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Assessment and Reporting

Assessment and Reporting

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Assessment and Reporting

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  1. Assessment and Reporting By: Ferdousi Anis

  2. PROFESSIONAL PRACTICE 6Graduate teachers plan, program and assess report for effective teaching

  3. 6.1 Graduate teachers use their developing knowledge of students, content and pedagogy to establish clear and achievable learning goals for their students. ➣The lesson was planned to meet students needs (to provide the students with opportunities to develop vocabulary and enhance writing skills). ➣ Integration of the relevant content of the curriculum. ➣ Activity sheets prepared according to the students’ needs. ➣ Formative assessment done during the lesson. ➣ Summative assessment done after completing the topic. ➣ Teaching methods involved brainstorming for ideas, class discussion, individual/group/pair work  to bring variation, reduce monotony and motivate students . ➣ Provided both oral and written feedback establishing achievable goals for each student. ➣ Talked to students about areas they were struggling with and provided one to one support.



  6. 6.2 Graduate teachers plan and document the use of activities, resources and materials to provide meaningful learning opportunities for students ➣ A range of activity worksheets has been used to make learning interesting and motivating for the students. ➣ Developed worksheets to enhance students knowledge of poetic devices. ➣ Chose a poem with an ironic title , “Homecoming”, to get students engaged and think about the theme. ➣ Use of whiteboard. ➣ Use of handouts/text book.

  7. 6.3 Graduate teachers know how to monitor student engagement in learning and begin to maintain records and report on student learning ➣ Used concept maps to determine what students already know and have learned. ➣ Knew which student/s required assistance with learning and those who can work on their own. ➣ Walked around the class to check understanding and monitor student doing their task. ➣ Was aware of the students’ level of achievement. ➣ Made note of student/s struggling with concepts and prepared separate assessment task on poem (‘The Wind is Angry’) for low achieving student. ➣ While marking, provided constructive feedback and reinforcement on tasks. ➣ Recorded results in Mentors chronicle.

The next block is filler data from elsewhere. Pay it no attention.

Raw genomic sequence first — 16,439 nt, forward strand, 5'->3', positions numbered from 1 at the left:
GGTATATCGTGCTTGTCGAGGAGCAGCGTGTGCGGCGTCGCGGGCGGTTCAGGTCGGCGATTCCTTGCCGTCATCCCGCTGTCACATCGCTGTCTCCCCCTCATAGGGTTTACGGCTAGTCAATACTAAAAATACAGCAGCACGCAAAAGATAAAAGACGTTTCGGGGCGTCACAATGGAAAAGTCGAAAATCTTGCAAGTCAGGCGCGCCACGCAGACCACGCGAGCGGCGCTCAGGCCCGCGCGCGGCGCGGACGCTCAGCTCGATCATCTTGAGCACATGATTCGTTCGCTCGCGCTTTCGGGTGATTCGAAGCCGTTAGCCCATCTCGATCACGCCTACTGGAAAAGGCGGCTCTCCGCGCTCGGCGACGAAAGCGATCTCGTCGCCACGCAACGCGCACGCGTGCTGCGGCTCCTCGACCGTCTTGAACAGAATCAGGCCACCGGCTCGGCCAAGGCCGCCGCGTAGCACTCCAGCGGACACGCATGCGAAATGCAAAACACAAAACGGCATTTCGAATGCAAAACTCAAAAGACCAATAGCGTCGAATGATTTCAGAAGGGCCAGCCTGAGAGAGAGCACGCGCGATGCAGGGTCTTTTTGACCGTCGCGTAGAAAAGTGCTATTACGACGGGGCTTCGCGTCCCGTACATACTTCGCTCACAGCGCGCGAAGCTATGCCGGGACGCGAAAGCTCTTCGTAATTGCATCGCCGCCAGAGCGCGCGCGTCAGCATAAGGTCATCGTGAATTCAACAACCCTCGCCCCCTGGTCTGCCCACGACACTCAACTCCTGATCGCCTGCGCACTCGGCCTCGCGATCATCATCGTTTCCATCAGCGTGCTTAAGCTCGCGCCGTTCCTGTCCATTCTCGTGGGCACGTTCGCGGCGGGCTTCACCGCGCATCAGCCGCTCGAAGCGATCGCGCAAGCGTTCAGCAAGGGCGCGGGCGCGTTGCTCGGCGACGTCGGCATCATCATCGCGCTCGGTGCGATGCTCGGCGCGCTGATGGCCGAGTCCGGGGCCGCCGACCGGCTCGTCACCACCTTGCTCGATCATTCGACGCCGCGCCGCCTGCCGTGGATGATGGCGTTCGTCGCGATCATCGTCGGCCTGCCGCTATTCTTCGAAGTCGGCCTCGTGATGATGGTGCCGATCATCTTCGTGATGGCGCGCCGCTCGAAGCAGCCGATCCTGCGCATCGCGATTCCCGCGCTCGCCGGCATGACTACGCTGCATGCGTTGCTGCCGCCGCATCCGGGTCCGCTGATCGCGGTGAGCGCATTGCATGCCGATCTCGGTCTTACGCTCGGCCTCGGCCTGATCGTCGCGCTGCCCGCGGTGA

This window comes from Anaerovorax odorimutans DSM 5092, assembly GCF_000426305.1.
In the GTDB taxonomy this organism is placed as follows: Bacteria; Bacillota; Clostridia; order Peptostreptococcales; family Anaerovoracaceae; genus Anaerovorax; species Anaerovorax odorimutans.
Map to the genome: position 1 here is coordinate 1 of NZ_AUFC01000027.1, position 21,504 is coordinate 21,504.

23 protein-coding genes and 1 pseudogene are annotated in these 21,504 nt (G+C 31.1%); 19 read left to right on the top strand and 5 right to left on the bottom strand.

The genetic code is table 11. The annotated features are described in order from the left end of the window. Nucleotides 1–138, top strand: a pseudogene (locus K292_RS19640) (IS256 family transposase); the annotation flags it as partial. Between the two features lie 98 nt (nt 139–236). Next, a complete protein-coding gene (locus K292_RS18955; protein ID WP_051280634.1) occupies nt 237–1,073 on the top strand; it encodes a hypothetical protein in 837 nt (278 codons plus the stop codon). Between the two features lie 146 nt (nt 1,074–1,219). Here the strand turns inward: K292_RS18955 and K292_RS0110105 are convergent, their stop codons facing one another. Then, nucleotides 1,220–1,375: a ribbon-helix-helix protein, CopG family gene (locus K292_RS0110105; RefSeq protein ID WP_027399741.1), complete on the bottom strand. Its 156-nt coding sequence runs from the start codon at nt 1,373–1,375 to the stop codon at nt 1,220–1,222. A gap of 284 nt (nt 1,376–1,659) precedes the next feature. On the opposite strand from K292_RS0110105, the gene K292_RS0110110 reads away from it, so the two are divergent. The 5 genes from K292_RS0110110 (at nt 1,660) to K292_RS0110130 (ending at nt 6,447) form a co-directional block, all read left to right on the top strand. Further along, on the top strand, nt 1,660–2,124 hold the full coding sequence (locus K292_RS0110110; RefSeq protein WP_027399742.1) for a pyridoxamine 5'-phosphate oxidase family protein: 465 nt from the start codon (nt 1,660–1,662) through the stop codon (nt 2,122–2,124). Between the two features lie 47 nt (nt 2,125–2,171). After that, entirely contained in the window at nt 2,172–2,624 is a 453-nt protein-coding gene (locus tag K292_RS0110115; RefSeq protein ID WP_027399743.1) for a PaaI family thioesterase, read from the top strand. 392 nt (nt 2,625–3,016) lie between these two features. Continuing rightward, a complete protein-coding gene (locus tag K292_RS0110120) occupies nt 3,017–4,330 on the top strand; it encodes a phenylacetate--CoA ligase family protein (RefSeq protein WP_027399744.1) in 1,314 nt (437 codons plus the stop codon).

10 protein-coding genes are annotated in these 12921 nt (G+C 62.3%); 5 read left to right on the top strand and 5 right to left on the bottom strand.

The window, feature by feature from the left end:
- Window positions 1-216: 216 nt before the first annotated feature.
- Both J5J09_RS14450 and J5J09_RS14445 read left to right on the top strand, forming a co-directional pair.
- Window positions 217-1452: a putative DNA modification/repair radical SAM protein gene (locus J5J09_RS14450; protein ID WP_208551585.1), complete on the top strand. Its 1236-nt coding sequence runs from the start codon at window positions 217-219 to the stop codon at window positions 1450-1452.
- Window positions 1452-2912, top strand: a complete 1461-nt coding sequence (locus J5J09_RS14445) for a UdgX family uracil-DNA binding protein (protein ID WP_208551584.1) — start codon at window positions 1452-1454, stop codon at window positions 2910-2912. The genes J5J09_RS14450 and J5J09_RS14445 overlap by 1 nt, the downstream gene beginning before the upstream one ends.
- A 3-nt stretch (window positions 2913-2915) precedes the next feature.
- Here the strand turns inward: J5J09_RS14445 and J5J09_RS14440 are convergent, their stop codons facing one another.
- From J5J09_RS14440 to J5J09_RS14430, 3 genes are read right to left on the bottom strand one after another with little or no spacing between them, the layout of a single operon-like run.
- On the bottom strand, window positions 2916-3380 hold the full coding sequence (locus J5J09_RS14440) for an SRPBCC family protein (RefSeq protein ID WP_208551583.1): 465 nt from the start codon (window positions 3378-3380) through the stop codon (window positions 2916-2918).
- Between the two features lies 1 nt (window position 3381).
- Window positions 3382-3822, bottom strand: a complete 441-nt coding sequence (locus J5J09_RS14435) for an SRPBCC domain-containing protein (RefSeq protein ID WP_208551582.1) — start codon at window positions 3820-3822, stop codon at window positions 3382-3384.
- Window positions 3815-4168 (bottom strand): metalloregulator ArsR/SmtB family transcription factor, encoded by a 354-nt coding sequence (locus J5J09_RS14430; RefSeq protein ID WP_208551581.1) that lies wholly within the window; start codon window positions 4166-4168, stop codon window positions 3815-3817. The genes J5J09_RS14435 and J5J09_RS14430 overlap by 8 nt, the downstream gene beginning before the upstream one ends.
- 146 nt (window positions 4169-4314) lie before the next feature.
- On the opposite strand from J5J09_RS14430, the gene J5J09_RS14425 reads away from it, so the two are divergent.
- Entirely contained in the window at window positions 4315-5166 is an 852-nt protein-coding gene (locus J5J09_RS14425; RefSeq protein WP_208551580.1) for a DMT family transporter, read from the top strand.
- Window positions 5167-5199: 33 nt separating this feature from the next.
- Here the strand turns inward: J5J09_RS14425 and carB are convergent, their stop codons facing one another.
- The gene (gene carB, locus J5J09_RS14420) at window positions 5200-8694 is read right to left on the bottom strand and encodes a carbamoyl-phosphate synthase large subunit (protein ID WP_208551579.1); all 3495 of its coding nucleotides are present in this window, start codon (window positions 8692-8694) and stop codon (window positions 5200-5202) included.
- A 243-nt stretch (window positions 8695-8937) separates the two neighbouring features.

8. Assessment Task 1 Dawn Sounds The ragged, tablecloth morning shaking out leaves and twigs. These sounds: a dull pulse of cicadas, coming and easing like a headache; White cockatoos, metal scrapped on the cold metal air, the duster flap of their wings; kookaburras loud as heavy rain drumming and quickly gone; Quiet magpie crooning. And light like a magician’s trick, suddenly over the bed. John Foulcher

  9. 6.4 Graduate teachers can select, document and implement the approved curriculum to assess student learning effectively, to provide feedback to students and to inform further planning of teaching and learning. ➣ Created lesson plans keeping in view the curriculum outcomes and catering to student need. ➣ Reflected on the lesson plans and Learning Management Plan and created learning materials according to students’ strengths and weakness. ➣ Used different assessment methods (written and oral response) to assess students’ learning. ➣ Identified student/s’ need through assessment and use this information in planning lessons and adjusting/modifying teaching methods to further student’s learning. For example, as a whole class analyse a poem (‘The Daffodils’) through discussion and writing a summary using TEEL method, providing feedback while correcting, then analysing another poem individually (‘Homecoming’) using the TEEL method again.

  10. Analysing Poems Homecoming All day, day after day, they’re bringing them home,they’re picking them up, those they can find, and bringing them home,they’re bringing them in, piled on the hulls of Grants, in trucks, in convoys,they’re zipping them up in green plastic bags,they’re tagging them now in Saigon, in the mortuary coolnessthey’re giving them names, they’re rolling them out ofthe deep-freeze lockers — on the tarmac at Tan Son Nhutthe noble jets are whining like hounds,they are bringing them home– curly heads, kinky-hairs, crew-cuts, balding non-coms– they’re high, now, high and higher, over the land, the steaming chow mein,their shadows are tracing the blue curve of the Pacificwith sorrowful quick fingers, heading south, heading east,home, home, home — and the coasts swing upward, the old ridiculous curvaturesof earth, the knuckled hills, the mangrove-swamps, the desert emptiness…in their sterile housing they tilt towards these like skiers– taxiing in, on the long runways, the howl of their homecoming risessurrounding them like their last moments (the mash, the splendour)then fading at length as they moveon to small towns where dogs in the frozen sunsetraise muzzles in mute salute,and on to cities in whose wide web of suburbstelegrams tremble like leaves from a wintering treeand the spider grief swings in his bitter geometry– they’re bringing them home, now, too late, too early By: Bruce Dawe